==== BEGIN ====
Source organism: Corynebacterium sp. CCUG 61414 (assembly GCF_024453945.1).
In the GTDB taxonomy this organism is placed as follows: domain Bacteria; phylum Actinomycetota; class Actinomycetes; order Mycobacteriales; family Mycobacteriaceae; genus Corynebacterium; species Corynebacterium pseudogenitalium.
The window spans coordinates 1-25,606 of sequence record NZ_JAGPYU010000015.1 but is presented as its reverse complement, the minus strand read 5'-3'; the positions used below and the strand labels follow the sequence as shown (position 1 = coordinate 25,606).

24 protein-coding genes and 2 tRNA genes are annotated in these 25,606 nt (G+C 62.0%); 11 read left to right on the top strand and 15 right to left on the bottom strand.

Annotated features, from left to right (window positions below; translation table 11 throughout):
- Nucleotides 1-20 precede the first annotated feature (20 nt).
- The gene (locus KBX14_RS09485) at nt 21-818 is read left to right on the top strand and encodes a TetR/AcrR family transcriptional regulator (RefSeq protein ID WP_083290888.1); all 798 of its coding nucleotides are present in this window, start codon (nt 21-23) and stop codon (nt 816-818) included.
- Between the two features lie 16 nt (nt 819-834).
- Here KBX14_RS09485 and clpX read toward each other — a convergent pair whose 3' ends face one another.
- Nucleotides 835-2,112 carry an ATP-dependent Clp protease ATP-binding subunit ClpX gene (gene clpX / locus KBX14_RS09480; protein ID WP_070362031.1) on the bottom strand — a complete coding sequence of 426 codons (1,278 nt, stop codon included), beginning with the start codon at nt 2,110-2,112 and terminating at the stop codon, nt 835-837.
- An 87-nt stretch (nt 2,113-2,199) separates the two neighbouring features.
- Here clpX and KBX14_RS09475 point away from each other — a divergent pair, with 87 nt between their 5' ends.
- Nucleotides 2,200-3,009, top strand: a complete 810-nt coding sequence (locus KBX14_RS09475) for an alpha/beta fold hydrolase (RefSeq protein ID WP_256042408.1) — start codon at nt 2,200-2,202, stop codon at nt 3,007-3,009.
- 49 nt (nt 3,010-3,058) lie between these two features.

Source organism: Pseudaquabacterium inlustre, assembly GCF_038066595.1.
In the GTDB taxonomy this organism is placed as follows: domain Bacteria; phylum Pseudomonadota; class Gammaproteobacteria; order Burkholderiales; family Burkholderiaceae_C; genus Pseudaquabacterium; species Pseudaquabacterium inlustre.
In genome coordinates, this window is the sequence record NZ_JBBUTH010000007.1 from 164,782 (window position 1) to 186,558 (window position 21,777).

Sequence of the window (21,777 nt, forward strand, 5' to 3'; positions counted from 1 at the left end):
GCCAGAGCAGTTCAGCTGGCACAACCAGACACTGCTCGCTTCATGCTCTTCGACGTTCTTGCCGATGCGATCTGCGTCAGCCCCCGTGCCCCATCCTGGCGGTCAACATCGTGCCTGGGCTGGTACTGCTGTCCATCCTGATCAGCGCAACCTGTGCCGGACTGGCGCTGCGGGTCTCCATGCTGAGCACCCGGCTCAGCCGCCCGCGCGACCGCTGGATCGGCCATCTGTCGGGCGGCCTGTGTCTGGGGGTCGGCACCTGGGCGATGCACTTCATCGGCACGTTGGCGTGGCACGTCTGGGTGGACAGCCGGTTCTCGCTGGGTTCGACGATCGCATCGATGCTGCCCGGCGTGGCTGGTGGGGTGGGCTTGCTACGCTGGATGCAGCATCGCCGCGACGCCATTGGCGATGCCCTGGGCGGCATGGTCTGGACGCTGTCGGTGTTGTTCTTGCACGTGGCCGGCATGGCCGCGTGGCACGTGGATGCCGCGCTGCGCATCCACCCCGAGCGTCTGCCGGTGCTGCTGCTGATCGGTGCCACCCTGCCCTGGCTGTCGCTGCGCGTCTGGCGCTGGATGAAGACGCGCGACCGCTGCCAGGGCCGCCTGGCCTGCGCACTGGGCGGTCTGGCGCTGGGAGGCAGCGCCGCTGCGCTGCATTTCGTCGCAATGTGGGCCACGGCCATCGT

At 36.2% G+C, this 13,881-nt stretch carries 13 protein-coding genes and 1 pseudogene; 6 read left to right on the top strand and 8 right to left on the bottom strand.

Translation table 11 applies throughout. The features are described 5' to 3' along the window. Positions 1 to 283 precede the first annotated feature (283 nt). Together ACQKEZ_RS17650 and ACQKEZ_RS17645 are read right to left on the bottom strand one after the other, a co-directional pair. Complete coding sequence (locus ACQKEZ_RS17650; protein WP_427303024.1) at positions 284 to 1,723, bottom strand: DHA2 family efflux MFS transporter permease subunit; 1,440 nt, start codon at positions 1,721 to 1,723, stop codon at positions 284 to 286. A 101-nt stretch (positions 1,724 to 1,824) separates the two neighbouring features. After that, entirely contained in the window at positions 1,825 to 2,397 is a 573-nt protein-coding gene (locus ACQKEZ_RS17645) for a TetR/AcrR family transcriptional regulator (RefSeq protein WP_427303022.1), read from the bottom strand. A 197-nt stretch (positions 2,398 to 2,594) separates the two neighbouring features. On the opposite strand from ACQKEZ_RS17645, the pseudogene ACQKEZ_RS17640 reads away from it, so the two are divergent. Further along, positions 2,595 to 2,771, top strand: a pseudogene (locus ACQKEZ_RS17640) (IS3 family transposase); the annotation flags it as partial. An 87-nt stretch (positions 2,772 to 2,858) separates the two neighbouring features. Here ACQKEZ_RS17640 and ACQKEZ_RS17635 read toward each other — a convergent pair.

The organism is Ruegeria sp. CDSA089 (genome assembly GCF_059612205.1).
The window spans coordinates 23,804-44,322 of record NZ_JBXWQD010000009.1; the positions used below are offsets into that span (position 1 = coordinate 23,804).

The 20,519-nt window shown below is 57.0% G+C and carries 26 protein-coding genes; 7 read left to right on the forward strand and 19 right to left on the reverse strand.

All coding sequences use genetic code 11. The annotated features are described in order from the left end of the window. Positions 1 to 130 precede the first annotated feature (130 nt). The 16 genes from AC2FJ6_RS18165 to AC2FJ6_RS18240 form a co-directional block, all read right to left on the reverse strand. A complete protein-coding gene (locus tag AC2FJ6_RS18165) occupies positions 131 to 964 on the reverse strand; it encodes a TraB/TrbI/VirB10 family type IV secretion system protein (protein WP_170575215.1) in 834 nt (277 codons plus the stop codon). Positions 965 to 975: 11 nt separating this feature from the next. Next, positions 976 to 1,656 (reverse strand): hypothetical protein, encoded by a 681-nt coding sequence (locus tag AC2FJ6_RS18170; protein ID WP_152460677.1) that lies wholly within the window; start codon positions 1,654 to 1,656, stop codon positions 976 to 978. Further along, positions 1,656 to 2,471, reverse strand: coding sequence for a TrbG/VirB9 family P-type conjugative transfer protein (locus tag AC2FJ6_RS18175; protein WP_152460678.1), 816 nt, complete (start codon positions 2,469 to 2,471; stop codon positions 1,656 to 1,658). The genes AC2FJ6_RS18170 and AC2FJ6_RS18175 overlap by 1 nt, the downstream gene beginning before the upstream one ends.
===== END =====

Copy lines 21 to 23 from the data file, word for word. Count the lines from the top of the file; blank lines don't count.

Translation table 11 applies throughout. The features are described 5' to 3' along the window. Positions 1 to 283 precede the first annotated feature (283 nt). Together ACQKEZ_RS17650 and ACQKEZ_RS17645 are read right to left on the bottom strand one after the other, a co-directional pair. Complete coding sequence (locus ACQKEZ_RS17650; protein WP_427303024.1) at positions 284 to 1,723, bottom strand: DHA2 family efflux MFS transporter permease subunit; 1,440 nt, start codon at positions 1,721 to 1,723, stop codon at positions 284 to 286. A 101-nt stretch (positions 1,724 to 1,824) separates the two neighbouring features. After that, entirely contained in the window at positions 1,825 to 2,397 is a 573-nt protein-coding gene (locus ACQKEZ_RS17645) for a TetR/AcrR family transcriptional regulator (RefSeq protein WP_427303022.1), read from the bottom strand. A 197-nt stretch (positions 2,398 to 2,594) separates the two neighbouring features. On the opposite strand from ACQKEZ_RS17645, the pseudogene ACQKEZ_RS17640 reads away from it, so the two are divergent. Further along, positions 2,595 to 2,771, top strand: a pseudogene (locus ACQKEZ_RS17640) (IS3 family transposase); the annotation flags it as partial. An 87-nt stretch (positions 2,772 to 2,858) separates the two neighbouring features. Here ACQKEZ_RS17640 and ACQKEZ_RS17635 read toward each other — a convergent pair.

The organism is Ruegeria sp. CDSA089 (genome assembly GCF_059612205.1).
The window spans coordinates 23,804-44,322 of record NZ_JBXWQD010000009.1; the positions used below are offsets into that span (position 1 = coordinate 23,804).